Although Migliore has lived with AIDS since 1991, she currently has an undetectable viral load that she attributes to good adherence to her HIV regime.

“Sometimes when I get sick – which luckily I don’t do very often – I have to try to find out whether it’s HIV or old age,” says Migliore. “Because now it’s just not HIV. At 68, some parts wear out.

While Migliores medications keep you healthy, living healthy with HIV requires more than adhering to treatment. It is also about a person’s overall physical and mental health.

Migliore regularly goes for walks and stretches. She drinks a lot of water and eats pretty healthy. She can’t remember the last time she ate fast food. “I tend to cook for myself,” she says. “I don’t eat a lot of red meat. I am a salad fan. “

Migliore visits her HIV doctor at least once a year and does lab work every six to 12 months. If health problems arise, such as frequent seizures with bronchitis and pneumonia, she visits the doctor immediately.

As a woman aging with HIV, she sees her gynecologist regularly for routine checkups like Pap smears and mammograms.

“I’m definitely more conscientious about getting these things done because I have HIV and am a long-term survivor,” says Migliore. “One of the things I remember was that if you were a long-term survivor, premature aging was associated with HIV.”

Migliore found that facilitating and participating in support groups for women living with HIV made their lives better. Her relationship, her dog, and her attachment to the HIV community all help make her feel good spiritually.

“It was pretty difficult last year because I’m an extrovert,” says Migliore, referring to the current COVID-19 crisis in the US. “The happiness of being in a relationship has a lot to do with my current physical and mental health.”

LaTrischa Miles

That year, LaTrischa Miles was diagnosed with HIV 26 years ago. In 1995 Miles never thought she would be alive today.

“I had no idea how long I would live because I didn’t know about HIV,” says Miles, 61 and residing in Olathe, Kansas. “All I knew about HIV was about death and dying.”

Miles was determined to stay alive for their three young children. Fast forward to the present, and she’s a grandmother and long-term survivor with an undetectable viral load.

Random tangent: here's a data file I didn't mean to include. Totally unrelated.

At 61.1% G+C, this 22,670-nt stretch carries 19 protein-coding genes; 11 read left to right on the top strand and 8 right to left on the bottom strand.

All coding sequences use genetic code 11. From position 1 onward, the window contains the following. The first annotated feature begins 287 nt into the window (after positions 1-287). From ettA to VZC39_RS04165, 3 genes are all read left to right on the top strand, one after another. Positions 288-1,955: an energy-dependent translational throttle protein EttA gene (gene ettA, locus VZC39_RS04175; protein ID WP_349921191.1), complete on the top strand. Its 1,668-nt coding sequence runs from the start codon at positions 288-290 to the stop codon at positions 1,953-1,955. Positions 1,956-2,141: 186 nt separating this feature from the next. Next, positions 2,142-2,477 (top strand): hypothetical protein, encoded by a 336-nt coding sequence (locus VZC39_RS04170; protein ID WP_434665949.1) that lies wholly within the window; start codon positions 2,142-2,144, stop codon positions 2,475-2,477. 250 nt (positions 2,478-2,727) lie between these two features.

“I managed to stay healthy by taking my medication and taking care of maintenance,” she explains. “I kept my doctor’s appointments and learned as much as I could about HIV.”

In addition to HIV, Miles has diabetes, a liver hemangioma – an abnormal collection of blood vessels – and osteopenia, a condition in which a person’s bones are weaker than normal but not weak enough to be considered osteoporosis.

But it’s not just her HIV doctor she sees regularly. She also sees her family doctor, an endocrinologist, a gynecologist, an optician, and other health care providers.

“Unlike most populations, our visits to the doctor who live with HIV are not annual visits,” she says. “We have a number of appointments where we need to be comfortable with our doctors because we will see them at least a couple of times a year.”

Miles learned how to read her labs so she can communicate and collaborate effectively with her doctor, and prepares for visits to her HIV doctor by writing down questions. “It’s about what works for me and my lifestyle,” she says.

She encourages people living with HIV to learn more about the virus so that they can become their best lawyer.

“I feel like I took the lemons I was given and made lemonade,” says Miles. “I let my years count. I am a leader and advocate for the HIV community. I love working with women who are living with HIV. The trip was amazing. “